Looking again at the picture from the other day:

Why do cops on SWAT teams feel the need to wear camouflage? They always seem to wear a pattern of camo that most closely resembles current military patterns. If cops in rural areas wanted to actually hide in their surroundings, they would wear RealTree or some other effective pattern. City cops would try to look like mailboxes, homeless people, or dumpsters.

The purpose of camouflage is to hide by blending in to your surroundings. That isn’t what is happening here. These uniforms are actually being worn so that the officers STAND OUT from their background. They WANT to look different. They WANT to look like they are some sort of badass John Rambo SEAL team operators.

By dressing like them, they are engaged in some sort of cosplay fantasy where they are also armed with “cool” guns that ordinary people can’t have. Then they go and raid the house of some grandmother, or flip a grenade into a baby’s crib. Note that when they guy in the building is actually armed and can mount any sort of resistance, they surround the place and wait him out.

Why do so many people suddenly have a problem with the cops? Watch this video of a grandmother’s house. The raid was done because someone from her IP address criticized the police, and they took offense.This meant that a short platoon of heavily armed cops had to use hand grenades against an old woman and her two young grandchildren.

The grandmother sued the police, and won. The court of appeals ruled:
“The members of the team are seen on the tapes impressively clad in body armor and big helmets and carrying formidable rifles pointed forward. It would take a brave criminal to try to fight it out with them, and of course there was no criminal in the house and little reason to expect one to be there,” then went on to compare the police to the “Keystone cops”  and called the actions during the raid “almost inconceivable.”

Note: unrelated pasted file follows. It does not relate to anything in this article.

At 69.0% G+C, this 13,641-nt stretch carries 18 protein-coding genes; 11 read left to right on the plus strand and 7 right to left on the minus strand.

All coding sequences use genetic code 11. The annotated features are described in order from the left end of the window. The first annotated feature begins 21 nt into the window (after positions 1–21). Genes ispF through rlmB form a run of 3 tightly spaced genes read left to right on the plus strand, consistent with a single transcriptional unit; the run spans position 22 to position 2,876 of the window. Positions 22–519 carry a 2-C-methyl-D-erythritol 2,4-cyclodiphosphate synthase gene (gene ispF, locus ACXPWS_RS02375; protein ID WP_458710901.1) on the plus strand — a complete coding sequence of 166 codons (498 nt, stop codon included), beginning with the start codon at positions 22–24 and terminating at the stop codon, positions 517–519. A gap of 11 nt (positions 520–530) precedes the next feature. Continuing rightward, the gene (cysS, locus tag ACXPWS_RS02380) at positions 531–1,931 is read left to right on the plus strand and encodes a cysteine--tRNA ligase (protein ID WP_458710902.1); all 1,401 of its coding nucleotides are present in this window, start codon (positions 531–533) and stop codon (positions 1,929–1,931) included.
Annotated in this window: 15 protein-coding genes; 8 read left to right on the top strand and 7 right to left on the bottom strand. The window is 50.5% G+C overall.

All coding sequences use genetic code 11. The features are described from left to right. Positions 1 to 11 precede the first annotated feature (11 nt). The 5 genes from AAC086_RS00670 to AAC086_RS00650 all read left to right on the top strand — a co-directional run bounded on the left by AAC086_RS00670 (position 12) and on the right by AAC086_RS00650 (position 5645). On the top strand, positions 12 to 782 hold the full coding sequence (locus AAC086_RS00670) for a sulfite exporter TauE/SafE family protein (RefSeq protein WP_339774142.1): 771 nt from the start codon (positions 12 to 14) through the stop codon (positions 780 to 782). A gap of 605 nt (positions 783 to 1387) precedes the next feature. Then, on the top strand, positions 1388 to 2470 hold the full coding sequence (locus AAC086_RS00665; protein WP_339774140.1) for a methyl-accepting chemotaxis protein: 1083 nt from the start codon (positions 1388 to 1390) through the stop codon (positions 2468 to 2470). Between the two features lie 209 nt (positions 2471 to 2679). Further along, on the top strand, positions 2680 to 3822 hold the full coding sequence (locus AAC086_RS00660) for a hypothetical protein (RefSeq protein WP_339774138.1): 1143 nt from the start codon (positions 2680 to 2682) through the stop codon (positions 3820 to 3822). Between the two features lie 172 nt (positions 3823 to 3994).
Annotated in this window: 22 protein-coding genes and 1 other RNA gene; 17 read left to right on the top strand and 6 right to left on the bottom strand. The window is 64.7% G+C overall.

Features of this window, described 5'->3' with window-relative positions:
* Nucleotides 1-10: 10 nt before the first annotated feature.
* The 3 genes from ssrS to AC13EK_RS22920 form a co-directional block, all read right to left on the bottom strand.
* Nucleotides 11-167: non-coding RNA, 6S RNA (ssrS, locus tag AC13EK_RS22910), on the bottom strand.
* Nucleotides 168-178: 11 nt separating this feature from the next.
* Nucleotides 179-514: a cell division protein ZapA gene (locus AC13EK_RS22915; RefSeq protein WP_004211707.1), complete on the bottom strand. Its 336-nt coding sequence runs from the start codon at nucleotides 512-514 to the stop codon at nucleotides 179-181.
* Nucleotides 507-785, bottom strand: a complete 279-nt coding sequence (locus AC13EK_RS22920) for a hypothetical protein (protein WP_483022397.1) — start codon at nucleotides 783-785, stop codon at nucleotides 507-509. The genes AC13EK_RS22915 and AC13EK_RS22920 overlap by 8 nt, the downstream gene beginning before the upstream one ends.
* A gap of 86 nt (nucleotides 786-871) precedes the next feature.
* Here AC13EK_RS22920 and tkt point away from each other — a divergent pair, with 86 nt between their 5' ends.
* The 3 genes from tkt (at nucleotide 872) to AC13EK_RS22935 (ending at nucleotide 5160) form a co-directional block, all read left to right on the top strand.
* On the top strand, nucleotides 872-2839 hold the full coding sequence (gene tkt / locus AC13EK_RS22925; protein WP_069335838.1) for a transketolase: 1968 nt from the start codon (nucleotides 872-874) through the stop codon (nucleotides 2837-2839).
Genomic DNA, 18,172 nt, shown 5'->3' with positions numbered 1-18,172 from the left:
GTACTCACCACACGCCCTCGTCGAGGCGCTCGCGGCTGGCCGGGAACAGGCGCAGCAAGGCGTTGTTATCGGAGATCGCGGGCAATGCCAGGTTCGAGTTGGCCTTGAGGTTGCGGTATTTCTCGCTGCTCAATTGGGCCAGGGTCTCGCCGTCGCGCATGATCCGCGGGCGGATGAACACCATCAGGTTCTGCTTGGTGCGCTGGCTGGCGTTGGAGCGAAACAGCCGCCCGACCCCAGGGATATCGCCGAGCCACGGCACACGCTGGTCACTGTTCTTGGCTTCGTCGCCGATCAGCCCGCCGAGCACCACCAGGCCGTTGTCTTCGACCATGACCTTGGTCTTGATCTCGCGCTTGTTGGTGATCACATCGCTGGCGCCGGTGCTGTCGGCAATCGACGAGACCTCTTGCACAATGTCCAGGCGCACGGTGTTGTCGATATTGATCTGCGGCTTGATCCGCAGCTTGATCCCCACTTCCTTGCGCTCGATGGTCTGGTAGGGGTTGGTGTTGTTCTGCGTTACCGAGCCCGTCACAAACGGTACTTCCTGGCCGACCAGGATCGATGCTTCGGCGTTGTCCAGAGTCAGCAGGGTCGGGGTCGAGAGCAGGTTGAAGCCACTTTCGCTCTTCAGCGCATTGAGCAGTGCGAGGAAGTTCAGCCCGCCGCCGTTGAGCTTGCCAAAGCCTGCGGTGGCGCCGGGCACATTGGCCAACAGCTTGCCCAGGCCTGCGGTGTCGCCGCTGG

The odd part was that the Internet threats came because the grandmother didn’t know enough about her Internet router to change the password, and a neighbor was using it to post threats and comments about the police. The neighbor had been convicted in the past for similar actions, and this took police less than an hour to figure that out. The neighbor who actually posted the threats is visible in the video, sitting on his front porch watching the SWAT team pass by on their way to raid the wrong house. Had he actually been as dangerous as they claimed, he could have ambushed and wiped out the entire team.

“It took them only a day to discover that it was indeed he [Derrick Murray] who was responsible,” Judge Posner wrote. “But rather than give him the SWAT-team treatment, the police politely requested that he come to police headquarters, which he did, where he was arrested without incident. … The police department’s kid-gloves treatment of Murray is in startling contrast to their flash-bang assault on Mrs. Milan’s home.”

“The police neglect of Murray is almost incomprehensible. His past made him a prime suspect. A day of investigating him would have nailed him, as we know because a day of investigating — the day after the violent search of the home — did nail him.”

“So while the defendants are correct to point out that a reasonable mistake committed by police in the execution of a search is shielded from liability by the doctrine of qualified immunity,” the panel concluded, “in this case the Evansville police committed too many mistakes to pass the test of reasonableness.”

After the court ruling was made, the city settled out of court for $60,000. All paid for by taxpayers and not the cops who screwed the pooch.

And thereby created another few honest citizens who don’t like cops. Keep acting like an invading army, and the citizens will eventually treat you like one.

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1 Comment

SiGraybeard · August 26, 2019 at 1:21 pm

Mind boggling story, and I hadn't heard the details about the guy being across the street and then called down to the police station. I just recall it as the case where a court affirmed we really do have a fourth amendment protection. It's just good they didn't kill the grandmother.

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